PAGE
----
The two icons became friends for life.

For more pictures, see Sophie Tucker & Josephine Baker on Pinterest.

Follow Michael,'s board Sophie Tucker & Josephine Baker on Pinterest.

Thursday, January 21, 2016

Elizabeth Taylor in The Little Foxes

On May 7, 1981, Elizabeth Taylor made her Broadway debut when she opened in Lillian Hellman's classic play The Little Foxes at the Martin Beck Theatre. The role of Regina Giddons, originally played on Broadway by Tallullah Bankhead and in the 1941 film by Bette Davis, was (again) perfectly cast and Taylor received nominations for both the Tony Award for Best Performance by a Leading Actress in a Play and the Drama Desk Award for Outstanding Actress in a Play.

Nearly $1 million worth of ticket sales were realized during the week after advertisements announced Taylor's theatrical run. The cast also included Tom Aldredge as her husband Horace, Dennis Christopher as Leo, Maureen Stapleton as Birdie, and Anthony Zerbe as Benjamin. Tony nominations also went to Austin Pendleton for Best Direction of a Play, Aldredge for Best Featured Actor in a Play, Stapleton for Best Featured Actress in a Play, and the play itself for Best Reproduction. I fortunately was enthralled by this production and this WORLD INTERNET PREMIERE is a scan of the program that was sold during the theatrical engagement. I don't remember what the program cost but I still have it so I think the money was well spent.

Here are some interesting links with more information on The Little Foxes and Regina, the opera created from the play by Marc Blitzstein.

Thursday, December 31, 2015

How Gloria Swanson Broke Into The Movies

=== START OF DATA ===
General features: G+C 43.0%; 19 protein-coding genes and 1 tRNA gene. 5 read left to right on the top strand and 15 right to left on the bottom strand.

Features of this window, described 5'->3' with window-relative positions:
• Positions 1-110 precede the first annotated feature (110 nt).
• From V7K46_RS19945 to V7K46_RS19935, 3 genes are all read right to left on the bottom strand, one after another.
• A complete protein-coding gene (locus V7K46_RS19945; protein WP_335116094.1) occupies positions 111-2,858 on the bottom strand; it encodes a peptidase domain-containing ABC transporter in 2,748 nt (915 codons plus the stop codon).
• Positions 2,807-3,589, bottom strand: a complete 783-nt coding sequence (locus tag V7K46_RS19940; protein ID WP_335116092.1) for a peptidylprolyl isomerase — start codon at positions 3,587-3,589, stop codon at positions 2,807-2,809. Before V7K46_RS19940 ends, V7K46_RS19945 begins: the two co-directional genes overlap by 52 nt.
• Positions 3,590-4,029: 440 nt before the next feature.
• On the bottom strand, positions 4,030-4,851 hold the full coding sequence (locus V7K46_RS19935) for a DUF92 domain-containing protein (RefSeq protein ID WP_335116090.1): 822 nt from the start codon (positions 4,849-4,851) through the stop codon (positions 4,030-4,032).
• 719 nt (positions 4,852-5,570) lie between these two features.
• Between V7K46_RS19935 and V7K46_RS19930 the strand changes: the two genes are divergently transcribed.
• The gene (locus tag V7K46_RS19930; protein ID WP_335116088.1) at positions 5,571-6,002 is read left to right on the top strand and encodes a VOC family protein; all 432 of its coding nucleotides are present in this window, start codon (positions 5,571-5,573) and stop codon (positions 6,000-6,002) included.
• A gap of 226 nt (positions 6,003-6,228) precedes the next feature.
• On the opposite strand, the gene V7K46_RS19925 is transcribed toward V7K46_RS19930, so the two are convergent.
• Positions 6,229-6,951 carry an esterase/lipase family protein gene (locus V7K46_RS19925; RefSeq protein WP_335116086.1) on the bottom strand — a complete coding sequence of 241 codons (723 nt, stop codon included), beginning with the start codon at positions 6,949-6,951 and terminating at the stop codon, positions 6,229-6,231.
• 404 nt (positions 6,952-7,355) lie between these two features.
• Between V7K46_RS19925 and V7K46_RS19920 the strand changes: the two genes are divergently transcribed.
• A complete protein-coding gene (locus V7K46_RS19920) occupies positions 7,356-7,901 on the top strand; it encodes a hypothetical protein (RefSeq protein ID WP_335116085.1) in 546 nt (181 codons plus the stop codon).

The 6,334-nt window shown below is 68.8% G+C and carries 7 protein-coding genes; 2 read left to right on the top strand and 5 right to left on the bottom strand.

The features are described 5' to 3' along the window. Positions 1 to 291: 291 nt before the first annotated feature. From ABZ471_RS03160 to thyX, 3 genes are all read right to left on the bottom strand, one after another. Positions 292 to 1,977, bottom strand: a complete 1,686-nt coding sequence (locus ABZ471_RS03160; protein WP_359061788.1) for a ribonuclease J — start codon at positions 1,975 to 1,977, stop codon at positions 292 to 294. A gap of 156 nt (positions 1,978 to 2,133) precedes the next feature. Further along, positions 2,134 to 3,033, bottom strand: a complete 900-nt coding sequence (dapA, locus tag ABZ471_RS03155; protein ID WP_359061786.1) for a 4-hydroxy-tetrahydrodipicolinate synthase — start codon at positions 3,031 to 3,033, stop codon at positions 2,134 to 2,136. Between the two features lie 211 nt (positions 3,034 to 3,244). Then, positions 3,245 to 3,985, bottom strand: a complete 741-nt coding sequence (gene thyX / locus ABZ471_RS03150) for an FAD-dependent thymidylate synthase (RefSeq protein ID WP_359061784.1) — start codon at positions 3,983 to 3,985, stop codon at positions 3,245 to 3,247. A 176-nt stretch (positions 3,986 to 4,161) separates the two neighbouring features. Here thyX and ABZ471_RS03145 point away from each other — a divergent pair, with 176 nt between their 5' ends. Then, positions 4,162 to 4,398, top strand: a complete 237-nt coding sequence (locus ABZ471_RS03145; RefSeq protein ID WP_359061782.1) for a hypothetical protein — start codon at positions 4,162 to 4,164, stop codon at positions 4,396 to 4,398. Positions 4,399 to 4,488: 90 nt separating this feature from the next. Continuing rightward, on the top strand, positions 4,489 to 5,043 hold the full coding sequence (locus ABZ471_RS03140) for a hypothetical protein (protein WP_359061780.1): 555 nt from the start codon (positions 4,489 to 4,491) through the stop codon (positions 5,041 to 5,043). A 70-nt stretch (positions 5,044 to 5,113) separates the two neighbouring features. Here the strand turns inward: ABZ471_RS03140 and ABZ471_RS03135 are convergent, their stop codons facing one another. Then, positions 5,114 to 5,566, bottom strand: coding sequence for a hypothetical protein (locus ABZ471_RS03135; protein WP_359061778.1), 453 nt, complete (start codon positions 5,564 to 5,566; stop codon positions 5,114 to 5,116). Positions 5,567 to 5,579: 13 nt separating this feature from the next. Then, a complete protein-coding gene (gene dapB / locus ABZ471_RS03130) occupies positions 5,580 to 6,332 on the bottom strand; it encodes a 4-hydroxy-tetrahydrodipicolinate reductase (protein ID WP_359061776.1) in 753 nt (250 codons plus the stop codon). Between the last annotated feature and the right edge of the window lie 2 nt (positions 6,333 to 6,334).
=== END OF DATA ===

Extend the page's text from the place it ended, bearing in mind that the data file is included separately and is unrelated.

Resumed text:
The first time I took notice of Gloria Swanson she was playing a version of herself in Airport '75. I recognized her as the actress that Carol Burnett lampooned on her eponymous television variety show. A few years later when I became vegan I read how Ms. Swanson had been a vegetarian since 1928 and helped to promote her husband's book Sugar Blues (William Dufty). But it wasn't until I moved to Los Angeles that I became familiar with her career as an actress - first in silent films and then in her iconic role as Norma Desmond in Billy Wilder's Sunset Boulevard.

Swanson began her career in early Charlie Chaplin and Mack Sennett comedies. By 1919 she was working for Paramount Pictures and with director Cecil B. DeMille. Stardom followed with films such as romantic lead in such films as Don't Change Your Husband (1919), Male and Female (1919) (based on a play by J.M. Barrie), Why Change Your Wife? (1920), Something to Think About (1920), The Affairs of Anatol (1921) and Beyond The Rocks (with Rudolph Valentino). By 1926, she was making independent films as a part owner of United Artists including Sadie Thompson (a huge hit famously remade as Rain starring Joan Crawford) and Queen Kelly (the infamous unfinished film directed by her Sunset Boulevard co-star Eric Von Stroheim).

How Gloria Swanson Broke Into The Movies continues after the
WORLD INTERNET PREMIERE of How I Broke Into The Movies by Gloria Swanson.

How I Broke Into The Movies Gloria Swanson picture
Right click to open the image in a new tab.

How I Broke Into The Movies by Gloria Swanson
Right click to open the image in a new tab.

Aside from the WORLD INTERNET PREMIERE of Gloria Swanson's essay, I've also uploaded Killer Bees, a 1974 ABC Movie Of The Week considered her last true acting role. (Despite being touted as her television debut, Ms. Swanson had been working in the medium since 1948 when she hosted The Gloria Swanson Hour.) She stars in Killer Bees (produced by Aaron Spelling) with a pre-Charlie's Angels Kate Jackson and Edward Albert.

Killer Bees is considered in the public domain.

In 1957, Swanson performed Those Wonderful People In The Dark written
for a musical version of Sunset Boulevard she was shopping around.
Swanson held numerous backer auditions and performed the numbers
at cocktail parties, but the show didn't progress any further than that.

A cross-dressing Gloria Swanson in
Mack Sennett's The Danger Girl 1916

These musical tracks are recordings Swanson made for her films
The Trespasser (1929), Indiscreet (1931) and Perfect Understanding (1933)